For lines, sallow skin, and other visible signs of aging, you want to help skin fight back against free radicals and environmental damage with antioxidants. Murad’s favorites are products that contain pomegranate extract and vitamin C, like his Essential-C Daily Renewal Complex. The next step up is a chemical peel to reveal your newer, younger skin below. Or check in with your doctor to bring in the big guns: fractionated laser treatment to brighten dull, wrinkled skin and up collagen production. Sunscreen is even more important than usual, since when you’re stressed, “the dead cell layer on the skin’s surface becomes thin, with microscopic holes in it,” which can’t protect as well against aging UV rays, says Murad.

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Sure, topical treatments can offer temporary benefits, but you can slather on as much retinol as you want and still create a forehead crevasse if tension keeps your heart rate on par with that of a neurotic hummingbird. Experts agree that some of the most effective long-term ways to improve your skin are to chill out and to drink more water, though they offer a variety of methods for finding your Zen place.
“It’s very easy for me to tell a patient to reduce her stress, but it’s not so easy for her to go home and do that,” says Hirsch. “The most critical step is realizing what your stress triggers are and then creating a plan for dealing with them. That could mean setting specific times twice a day to check your e-mail inbox, taking a weeklong Twitter holiday, or outsourcing what projects you can. It is really helpful to set limited, achievable goals so you don’t always feel like you’re falling behind. You may not clean all the closets in your house, but maybe you can organize your sweaters for winter.”
Crazy-high expectations for yourself and being obsessed with perfection are a recipe for stress that many people handle with a bag of chips or a brownie. No, chocolate doesn’t cause acne, but “processed foods can worsen skin by causing inflammation,” says Murad. Instead, reach for snacks that can actually improve your complexion, like raw fruits and vegetables, thanks to their antioxidants and anti-inflammatory benefits. (The fact that they’ll keep you in your current jeans size is a double bonus.) “If you have redness, stay away from spicy food and shellfish, since they can cause blood vessels to flare,” says Wexler. A good bet is whole-grain crackers or pasta. “To encourage collagen production, I eat whole grains plus foods rich in amino acids, like eggs, beans, and seeds. Eating cold-water fish and almonds, which contain omega-3’s, will help dry skin,” says Murad.
Murad also recommends ways to reduce stressed-out skin that are more touchy-feely–literally. “Hands-on therapies like Reiki, craniosacral bodywork, and even hugging a friend help. I actually refer my patients to get massages,” he says. Other experts recommend visual imagery of your “happy place,” behavioral modifications like tensing and then relaxing each area of your body one by one, and doing yoga–so long as you get a teacher who doesn’t point out your wrinkles.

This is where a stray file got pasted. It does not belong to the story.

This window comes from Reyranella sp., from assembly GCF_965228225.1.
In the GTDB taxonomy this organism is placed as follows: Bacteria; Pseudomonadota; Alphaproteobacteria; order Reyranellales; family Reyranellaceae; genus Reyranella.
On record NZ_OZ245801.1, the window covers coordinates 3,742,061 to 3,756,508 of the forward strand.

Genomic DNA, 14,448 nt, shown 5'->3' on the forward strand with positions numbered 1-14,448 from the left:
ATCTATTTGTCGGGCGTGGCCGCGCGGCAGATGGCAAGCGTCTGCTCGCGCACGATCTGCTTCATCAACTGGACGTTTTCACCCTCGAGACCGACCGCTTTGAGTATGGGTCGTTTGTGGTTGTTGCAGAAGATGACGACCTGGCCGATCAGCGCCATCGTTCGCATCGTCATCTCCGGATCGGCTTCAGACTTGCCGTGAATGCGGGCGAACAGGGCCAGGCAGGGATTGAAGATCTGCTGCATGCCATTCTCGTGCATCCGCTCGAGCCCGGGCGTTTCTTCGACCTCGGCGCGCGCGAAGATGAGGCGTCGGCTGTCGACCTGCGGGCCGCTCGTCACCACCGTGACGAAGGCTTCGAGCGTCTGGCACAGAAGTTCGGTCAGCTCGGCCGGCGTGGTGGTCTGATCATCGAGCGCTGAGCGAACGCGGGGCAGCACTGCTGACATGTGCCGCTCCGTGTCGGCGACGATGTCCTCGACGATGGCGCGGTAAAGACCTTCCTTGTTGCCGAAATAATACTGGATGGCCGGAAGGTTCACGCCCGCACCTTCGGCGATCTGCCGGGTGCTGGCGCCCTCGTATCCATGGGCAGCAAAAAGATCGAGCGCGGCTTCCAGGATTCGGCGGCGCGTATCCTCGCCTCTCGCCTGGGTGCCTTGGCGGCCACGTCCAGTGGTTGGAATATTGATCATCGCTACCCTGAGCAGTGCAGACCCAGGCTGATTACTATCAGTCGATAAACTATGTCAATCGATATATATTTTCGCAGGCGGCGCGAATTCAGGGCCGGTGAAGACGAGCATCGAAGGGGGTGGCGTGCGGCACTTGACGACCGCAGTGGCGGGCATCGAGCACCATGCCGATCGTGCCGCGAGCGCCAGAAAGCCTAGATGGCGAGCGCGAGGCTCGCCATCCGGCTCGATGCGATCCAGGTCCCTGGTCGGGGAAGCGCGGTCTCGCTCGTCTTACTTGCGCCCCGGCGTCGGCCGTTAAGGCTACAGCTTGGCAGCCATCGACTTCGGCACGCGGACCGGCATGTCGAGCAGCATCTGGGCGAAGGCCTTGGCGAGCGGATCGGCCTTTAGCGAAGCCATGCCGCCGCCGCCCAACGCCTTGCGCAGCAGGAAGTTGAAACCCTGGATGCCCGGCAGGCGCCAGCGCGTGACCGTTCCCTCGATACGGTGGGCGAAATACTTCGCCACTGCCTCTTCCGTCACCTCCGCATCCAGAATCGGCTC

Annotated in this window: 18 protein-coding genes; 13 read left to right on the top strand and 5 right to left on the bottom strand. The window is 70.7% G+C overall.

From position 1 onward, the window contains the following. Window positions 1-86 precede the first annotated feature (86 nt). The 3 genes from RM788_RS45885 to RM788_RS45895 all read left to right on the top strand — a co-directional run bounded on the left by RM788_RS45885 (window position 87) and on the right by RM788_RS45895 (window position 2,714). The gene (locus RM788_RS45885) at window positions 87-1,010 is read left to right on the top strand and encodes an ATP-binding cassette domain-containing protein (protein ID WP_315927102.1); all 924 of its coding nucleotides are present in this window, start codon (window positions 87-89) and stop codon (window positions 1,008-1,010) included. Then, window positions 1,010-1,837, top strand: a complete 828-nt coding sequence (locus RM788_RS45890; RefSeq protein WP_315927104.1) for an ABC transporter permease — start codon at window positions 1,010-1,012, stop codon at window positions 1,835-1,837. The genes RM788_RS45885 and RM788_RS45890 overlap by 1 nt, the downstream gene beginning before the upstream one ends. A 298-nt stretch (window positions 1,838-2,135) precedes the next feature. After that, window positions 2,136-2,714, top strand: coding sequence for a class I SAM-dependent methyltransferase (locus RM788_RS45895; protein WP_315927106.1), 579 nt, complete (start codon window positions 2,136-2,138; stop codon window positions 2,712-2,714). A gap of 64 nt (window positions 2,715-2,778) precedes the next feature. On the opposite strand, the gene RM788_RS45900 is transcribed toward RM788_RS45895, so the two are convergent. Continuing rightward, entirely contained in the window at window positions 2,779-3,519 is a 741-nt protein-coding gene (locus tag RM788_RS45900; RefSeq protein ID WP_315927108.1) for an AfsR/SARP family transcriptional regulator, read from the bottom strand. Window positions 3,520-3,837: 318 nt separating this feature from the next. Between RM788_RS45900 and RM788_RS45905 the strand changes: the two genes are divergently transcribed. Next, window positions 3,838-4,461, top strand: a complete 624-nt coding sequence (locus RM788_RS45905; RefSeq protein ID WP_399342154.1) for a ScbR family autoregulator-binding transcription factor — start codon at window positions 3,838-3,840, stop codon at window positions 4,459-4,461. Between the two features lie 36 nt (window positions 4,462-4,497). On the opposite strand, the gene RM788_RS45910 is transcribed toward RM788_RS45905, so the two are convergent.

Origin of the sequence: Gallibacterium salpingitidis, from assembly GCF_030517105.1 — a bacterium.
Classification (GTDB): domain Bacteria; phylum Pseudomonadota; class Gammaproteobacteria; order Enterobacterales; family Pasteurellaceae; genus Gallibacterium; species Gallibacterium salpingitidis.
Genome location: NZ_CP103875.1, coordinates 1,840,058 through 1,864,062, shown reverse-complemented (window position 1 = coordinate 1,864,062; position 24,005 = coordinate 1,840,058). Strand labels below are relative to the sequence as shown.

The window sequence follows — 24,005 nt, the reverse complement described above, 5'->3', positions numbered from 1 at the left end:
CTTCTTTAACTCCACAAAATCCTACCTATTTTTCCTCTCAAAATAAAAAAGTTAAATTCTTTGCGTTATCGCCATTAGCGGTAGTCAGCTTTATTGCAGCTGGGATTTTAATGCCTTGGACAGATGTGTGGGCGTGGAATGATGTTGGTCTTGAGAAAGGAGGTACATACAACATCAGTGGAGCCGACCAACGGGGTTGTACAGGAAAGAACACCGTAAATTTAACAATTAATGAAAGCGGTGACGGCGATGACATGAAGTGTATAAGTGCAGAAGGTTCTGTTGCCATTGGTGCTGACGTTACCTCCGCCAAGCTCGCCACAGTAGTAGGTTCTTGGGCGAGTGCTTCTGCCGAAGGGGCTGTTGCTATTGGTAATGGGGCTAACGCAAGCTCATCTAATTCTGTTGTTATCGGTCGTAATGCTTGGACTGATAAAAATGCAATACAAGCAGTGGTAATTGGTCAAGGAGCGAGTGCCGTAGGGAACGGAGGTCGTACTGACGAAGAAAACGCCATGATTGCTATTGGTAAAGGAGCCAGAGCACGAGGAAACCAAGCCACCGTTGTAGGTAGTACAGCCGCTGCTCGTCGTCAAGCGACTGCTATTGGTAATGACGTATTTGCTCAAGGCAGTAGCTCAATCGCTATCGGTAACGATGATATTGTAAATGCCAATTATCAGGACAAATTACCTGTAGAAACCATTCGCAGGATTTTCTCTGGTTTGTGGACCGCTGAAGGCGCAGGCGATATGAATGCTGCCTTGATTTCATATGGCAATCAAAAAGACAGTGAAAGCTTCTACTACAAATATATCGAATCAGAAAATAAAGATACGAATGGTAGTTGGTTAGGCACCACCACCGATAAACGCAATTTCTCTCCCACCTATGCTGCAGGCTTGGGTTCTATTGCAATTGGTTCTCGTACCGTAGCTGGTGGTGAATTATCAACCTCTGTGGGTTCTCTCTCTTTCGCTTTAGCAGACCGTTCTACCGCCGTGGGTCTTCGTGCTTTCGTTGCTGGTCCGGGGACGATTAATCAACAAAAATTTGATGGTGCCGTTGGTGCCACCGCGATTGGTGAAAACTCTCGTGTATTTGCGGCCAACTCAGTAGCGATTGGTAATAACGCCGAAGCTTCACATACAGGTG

Let's be honest: I've had my fair share of brushes with crazy. Sometimes crazy is kind of funny. Sometimes crazy is neutral. And, this morning, I learned that sometimes crazy is just downright mean.While taking tiny Pelu for her morning walk, she bounded up to say hello to a man walking past us. Or at least she tried to bound up and say hello. Still working on her puppy manners, I yanked her back with a sharp, “No!”

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In spite of the fact that 1. she is clearly just a sweet little 11-pound puppy and 2. due to my interception, she was nowhere near him, this total stranger viciously kicked at her. Thankfully, he missed.

Clenching my jaw, I kept walking. Let it go, I told myself.

“Next time I'm going to kick your little dog right in the face, sweetheart! Right in the kisser, baby!! YEAH! I'm gonna kick her like a football right across the street!!!”

OK. I'm only human. I couldn't let that go. Who even THINKS of kicking sweet little puppies?! Clearly, this man was a monster. “Maybe I'll kick you in the face!” I yelled back.

He was still screaming. “You better put that thing in a muzzle! I swear I'm gonna kick her in the face next time!”

“Someone should put YOU in a muzzle!” I yelled back. That'll show him!

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What this really taught me (aside of the obvious fact that some puppy-kicking monsters masquerade as average-looking humans) is that man! I really need to work on my comebacks! If all I can think of is to repeat whatever insult/threat he's lodged against sweet little Pelu, it's sad times. Sad times, indeed.

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IF I was worried that I could only have brushes with crazy when I'm out and about…say, at the dog park or coffee shop…well then, that fear was allayed tonight.
Doorbell rings.
Me: Hello?
Random Guy: Is Bill there?
Me: No. There's no Bill here.

andom Guy: Bill??!! Is that you??
Me: No. There is no Bill here. There's a Bill next door though. Black door on the left.
Random Guy: Where?
Me: NEXT DOOR! The black door to the left.
Guy: The black door to the left?? Where would I find that?
Me: [silence] [pounds head on wall] [why me?]
Just had an utterly lovely week at a yoga retreat. Yoga everyday, walks outside in the snow, yoga everyday…amazing, organic, nutritious food that you don’t have to plan, shop for, or clean up after…yoga everyday…ah, le sigh.

And now, back to reality. Stopped at a coffee shop on the way home. After several hours in the car, I’m stretching while I wait for my tea.

Deceptively sane-looking man in his 40s-50s approaches.

Him: What are you doing?

Me: (mid side-bend) Um…stretching?

Him: The universe punishes those who drive in poetic ways.

Me:  Ok.

Him: Drivers poison our planet with their driving…And their cars…And now the planet…and the universe are punishing you in poetic ways for your driving.

Me: Ok.

He leaves. I’m still waiting for my tea, still stretching. He comes back and says – NO JOKE – “I forgot my crayons.” Grabs a box of crayons from the table near me, returns to his seat at the counter, and proceeds to start coloring.

I did not dare to look to see if he was coloring outside the lines.

Does this stuff happen only to me?